"The Democratic Congress and the Obama administration share a strong commitment to fiscal discipline and common sense in our budget, and we must continue to do everything in our power to boost our economic recovery, rein in the deficits we inherited, and remain responsible stewards of the public purse. After President Bush and Republicans in Congress turned record surpluses into record deficits and nearly doubled the national debt, Democrats are returning our nation to a course of fiscal responsibility." --House Speaker Nancy Pelosi (D-CA) on her own party's quadrupling of even the worst Bush deficit

Thursday, May 27, 2010

Politics: Big Money, Big Business

Let's follow the money, shall we. Here's one example. The chart below shows how much the health industry spent lobbying politicians, according to, which tracks contributions to, and spending by, political candidates.

So how much money did Barry get in his run for the presidency in 2008 from the health industry? How's $19.5 million sound? McClain received only $7 million or so. Guess they were hedging their bets. So now the health industry will get another 35 million customers, because they will now be forced, under the threat of fines and prison, to buy insurance.

And the banks amd financial sector gave Obama nearly $40 million 2008. He talks a tough game in public, but what's going on behind closed doors? And how's that financial reform going? I've heard it's another boondoggle that will hurt the small guy on main street. There's probably some good things in it, but you got to know with more than 1,000 pages, there's gonna be some weird stuff.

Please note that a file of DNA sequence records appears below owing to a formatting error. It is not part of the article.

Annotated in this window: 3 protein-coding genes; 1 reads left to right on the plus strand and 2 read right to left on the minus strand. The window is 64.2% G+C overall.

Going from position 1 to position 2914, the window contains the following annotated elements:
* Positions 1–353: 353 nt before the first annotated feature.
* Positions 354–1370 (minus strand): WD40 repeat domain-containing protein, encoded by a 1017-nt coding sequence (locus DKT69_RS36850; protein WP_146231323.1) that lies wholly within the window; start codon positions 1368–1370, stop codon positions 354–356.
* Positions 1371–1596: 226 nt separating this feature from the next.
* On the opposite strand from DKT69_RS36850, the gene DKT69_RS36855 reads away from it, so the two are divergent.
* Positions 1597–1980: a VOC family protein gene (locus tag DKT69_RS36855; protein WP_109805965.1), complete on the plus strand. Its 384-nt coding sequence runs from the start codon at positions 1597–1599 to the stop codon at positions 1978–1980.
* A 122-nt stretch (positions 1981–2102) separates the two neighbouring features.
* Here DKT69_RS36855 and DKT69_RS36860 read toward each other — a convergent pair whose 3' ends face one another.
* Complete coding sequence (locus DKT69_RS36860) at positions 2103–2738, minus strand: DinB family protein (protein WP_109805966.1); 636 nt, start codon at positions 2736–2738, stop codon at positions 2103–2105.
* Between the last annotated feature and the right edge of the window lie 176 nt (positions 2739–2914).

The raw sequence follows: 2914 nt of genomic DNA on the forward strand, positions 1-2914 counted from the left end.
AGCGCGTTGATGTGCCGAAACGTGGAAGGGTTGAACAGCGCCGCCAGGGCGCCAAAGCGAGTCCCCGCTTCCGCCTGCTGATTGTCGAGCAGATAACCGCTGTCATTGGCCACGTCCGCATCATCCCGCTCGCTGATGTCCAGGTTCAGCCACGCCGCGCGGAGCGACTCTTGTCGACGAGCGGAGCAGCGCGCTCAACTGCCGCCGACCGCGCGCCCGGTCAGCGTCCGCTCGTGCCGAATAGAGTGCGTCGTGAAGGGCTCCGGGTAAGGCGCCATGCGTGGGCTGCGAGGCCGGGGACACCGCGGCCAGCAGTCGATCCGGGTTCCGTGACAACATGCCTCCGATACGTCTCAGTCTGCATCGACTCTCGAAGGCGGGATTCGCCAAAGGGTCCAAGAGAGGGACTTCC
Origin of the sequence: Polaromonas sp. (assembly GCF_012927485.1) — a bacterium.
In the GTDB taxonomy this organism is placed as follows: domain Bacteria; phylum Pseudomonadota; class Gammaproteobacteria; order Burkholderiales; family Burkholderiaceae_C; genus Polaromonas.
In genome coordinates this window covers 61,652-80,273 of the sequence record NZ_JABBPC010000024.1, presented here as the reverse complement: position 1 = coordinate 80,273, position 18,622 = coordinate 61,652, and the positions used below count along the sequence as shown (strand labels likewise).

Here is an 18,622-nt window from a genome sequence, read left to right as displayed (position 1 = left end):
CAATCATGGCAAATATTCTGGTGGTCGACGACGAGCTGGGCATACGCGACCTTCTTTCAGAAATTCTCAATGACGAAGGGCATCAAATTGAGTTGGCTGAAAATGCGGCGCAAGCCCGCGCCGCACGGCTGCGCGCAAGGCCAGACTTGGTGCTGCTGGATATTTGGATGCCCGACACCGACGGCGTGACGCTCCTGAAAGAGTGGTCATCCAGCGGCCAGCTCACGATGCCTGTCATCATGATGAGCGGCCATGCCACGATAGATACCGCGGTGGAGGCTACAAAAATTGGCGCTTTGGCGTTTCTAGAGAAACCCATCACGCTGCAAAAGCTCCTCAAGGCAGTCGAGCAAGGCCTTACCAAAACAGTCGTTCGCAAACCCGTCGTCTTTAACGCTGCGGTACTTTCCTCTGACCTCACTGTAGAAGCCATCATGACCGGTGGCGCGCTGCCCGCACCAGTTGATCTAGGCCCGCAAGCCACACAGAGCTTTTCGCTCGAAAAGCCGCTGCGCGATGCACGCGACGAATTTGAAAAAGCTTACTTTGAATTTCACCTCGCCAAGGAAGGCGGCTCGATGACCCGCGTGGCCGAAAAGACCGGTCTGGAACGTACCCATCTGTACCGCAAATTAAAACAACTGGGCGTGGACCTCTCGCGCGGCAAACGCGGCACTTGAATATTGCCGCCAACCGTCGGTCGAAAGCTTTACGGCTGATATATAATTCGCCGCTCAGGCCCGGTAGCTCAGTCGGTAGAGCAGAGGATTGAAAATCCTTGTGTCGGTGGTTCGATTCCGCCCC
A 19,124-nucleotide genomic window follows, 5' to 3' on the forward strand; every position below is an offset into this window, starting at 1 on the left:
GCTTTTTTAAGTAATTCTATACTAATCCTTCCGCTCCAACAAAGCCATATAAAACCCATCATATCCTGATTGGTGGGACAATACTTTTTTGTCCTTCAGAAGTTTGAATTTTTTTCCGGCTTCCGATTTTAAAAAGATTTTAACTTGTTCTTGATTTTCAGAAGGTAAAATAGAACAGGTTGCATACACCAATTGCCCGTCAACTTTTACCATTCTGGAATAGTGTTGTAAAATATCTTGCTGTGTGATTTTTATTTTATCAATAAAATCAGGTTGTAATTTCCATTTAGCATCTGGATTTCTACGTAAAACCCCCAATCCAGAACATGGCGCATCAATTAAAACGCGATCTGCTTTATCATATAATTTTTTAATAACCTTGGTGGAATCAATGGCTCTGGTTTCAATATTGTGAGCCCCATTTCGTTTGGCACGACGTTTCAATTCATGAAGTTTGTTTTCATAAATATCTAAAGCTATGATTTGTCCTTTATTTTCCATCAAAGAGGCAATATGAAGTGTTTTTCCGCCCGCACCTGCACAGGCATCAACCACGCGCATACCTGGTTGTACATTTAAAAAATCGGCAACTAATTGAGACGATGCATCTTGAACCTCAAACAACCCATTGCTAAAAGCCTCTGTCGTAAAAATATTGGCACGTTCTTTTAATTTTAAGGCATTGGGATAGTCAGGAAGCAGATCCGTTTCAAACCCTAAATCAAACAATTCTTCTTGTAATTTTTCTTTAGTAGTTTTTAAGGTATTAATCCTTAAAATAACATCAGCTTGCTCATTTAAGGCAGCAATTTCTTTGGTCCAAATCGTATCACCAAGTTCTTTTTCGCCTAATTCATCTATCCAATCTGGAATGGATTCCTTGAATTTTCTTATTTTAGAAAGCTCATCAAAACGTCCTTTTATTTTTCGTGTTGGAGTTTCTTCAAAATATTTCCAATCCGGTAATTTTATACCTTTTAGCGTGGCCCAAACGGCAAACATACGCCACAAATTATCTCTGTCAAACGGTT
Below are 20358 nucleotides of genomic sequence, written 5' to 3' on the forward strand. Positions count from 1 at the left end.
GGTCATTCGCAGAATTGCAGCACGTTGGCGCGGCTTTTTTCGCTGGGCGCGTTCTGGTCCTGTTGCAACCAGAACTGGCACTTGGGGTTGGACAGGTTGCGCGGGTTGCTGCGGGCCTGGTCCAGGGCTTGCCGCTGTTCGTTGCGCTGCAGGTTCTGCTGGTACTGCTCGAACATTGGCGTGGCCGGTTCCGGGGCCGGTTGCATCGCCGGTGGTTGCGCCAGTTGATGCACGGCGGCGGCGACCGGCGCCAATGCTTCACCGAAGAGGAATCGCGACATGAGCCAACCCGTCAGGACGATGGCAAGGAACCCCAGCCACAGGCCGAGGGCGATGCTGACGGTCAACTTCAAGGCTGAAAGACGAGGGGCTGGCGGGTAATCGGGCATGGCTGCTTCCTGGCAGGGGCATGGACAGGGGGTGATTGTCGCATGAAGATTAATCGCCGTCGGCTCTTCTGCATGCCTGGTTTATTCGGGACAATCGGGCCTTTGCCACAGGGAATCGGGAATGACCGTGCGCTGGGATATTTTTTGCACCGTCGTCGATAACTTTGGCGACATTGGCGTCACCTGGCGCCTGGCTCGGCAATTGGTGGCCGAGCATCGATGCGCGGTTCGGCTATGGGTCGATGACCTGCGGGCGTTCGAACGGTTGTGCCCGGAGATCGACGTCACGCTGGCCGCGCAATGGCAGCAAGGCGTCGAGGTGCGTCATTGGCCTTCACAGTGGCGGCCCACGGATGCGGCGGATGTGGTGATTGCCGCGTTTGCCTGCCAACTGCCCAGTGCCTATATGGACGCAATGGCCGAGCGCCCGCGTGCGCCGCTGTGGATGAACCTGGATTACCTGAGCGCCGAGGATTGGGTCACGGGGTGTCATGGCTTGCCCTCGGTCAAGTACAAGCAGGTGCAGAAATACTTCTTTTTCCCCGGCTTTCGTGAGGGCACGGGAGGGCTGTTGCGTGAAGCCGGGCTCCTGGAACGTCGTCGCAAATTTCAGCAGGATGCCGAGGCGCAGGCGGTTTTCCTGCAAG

And it not just Obama and the democrats. Republicans also receive hundreds of millions. Over the last 20  years, the split has been about 45/55, dems/repubs.

Time to get this kind of money out of politics. Support organizations that are trying to reform this, both liberal and conservative. This is a concern of all Americans, not just one party.

Here's a few to get started with:

If you have any good sources, let me know and I'll update the list.

Wednesday, May 26, 2010

The United States of America: on the road to bankruptcy.

When President Obama requested $63 billion for Iraq and Afghanisan, Congress inflated the bill to $300 billion for other pet projects, according to

Anyone still want to talk about those terrible deficits under President Bush?

Obama and his liberal Congress is racking up more debt in two years than the previous 10.

But don't worry. Obama keeps promising that his unconstitutional Health Care Plan will cut $100 billion from the deficit over 10 years.

Does he think the American people are stupid? He must, along with Pelosi and Reid.